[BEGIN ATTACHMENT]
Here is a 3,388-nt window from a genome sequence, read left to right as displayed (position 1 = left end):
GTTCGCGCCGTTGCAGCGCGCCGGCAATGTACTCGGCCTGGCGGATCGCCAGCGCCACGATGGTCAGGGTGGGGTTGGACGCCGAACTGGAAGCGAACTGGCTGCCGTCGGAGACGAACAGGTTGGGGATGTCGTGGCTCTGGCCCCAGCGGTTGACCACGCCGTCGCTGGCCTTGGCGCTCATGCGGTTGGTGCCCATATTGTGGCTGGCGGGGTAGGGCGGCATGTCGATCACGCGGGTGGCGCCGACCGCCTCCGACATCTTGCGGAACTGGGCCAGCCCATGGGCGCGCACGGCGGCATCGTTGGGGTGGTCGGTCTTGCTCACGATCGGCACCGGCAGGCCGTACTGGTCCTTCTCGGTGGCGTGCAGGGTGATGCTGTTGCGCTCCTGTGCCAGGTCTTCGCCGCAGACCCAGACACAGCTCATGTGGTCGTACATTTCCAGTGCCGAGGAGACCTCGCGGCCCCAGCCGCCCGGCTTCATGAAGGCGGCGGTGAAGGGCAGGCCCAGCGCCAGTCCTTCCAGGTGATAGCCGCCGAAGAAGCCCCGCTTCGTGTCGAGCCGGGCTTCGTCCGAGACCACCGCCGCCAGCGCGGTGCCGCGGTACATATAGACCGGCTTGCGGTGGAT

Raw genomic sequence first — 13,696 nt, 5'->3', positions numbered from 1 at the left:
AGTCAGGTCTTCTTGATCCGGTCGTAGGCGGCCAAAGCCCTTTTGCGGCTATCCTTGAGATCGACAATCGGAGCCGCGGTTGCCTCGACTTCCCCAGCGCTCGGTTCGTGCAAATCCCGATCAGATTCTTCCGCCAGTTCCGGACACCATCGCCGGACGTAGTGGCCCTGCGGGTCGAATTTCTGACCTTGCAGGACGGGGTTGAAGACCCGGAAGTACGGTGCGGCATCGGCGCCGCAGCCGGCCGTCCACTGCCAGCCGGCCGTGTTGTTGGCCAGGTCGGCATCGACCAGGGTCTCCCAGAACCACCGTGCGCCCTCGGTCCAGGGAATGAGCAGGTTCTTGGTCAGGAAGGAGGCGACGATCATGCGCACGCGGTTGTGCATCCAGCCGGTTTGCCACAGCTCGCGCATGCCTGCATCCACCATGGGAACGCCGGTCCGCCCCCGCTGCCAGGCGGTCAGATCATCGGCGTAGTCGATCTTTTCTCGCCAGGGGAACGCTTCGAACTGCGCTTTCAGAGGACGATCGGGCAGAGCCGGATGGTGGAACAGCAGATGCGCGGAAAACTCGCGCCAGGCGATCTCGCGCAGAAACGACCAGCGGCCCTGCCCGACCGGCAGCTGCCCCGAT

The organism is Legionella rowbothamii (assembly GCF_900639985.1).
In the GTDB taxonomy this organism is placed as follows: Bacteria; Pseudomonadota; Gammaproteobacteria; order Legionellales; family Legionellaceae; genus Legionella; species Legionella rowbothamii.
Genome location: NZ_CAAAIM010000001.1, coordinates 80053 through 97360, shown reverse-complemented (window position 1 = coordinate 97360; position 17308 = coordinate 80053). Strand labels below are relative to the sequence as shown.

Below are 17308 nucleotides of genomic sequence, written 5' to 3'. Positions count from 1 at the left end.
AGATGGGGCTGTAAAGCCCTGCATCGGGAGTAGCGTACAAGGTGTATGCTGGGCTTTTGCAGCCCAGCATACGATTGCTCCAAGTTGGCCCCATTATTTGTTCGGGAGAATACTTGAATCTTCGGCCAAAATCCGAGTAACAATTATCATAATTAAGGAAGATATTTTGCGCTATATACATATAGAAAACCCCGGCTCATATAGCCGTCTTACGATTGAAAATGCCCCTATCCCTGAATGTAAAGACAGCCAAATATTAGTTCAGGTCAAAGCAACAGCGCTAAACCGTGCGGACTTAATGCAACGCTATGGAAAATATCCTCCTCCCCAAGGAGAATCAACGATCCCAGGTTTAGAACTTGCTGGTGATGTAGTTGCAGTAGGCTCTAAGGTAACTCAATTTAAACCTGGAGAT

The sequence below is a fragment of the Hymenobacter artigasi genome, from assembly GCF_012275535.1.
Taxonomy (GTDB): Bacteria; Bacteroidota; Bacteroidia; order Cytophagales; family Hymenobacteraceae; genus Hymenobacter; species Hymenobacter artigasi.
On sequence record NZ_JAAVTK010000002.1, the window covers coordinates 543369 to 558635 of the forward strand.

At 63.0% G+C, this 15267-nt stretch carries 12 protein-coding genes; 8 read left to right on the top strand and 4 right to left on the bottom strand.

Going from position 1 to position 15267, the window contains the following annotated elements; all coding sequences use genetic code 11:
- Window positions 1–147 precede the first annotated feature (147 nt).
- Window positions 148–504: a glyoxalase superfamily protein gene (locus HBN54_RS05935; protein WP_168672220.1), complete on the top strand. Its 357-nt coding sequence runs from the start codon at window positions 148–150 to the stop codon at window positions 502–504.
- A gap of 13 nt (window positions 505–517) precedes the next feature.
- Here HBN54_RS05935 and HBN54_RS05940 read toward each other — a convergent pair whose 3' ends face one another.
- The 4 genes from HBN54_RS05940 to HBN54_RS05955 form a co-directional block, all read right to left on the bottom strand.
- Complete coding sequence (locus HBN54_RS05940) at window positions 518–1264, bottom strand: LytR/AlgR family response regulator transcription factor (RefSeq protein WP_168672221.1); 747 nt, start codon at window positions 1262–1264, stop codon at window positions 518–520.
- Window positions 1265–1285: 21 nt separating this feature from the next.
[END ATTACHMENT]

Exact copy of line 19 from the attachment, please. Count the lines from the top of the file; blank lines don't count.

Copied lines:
- The 4 genes from HBN54_RS05940 to HBN54_RS05955 form a co-directional block, all read right to left on the bottom strand.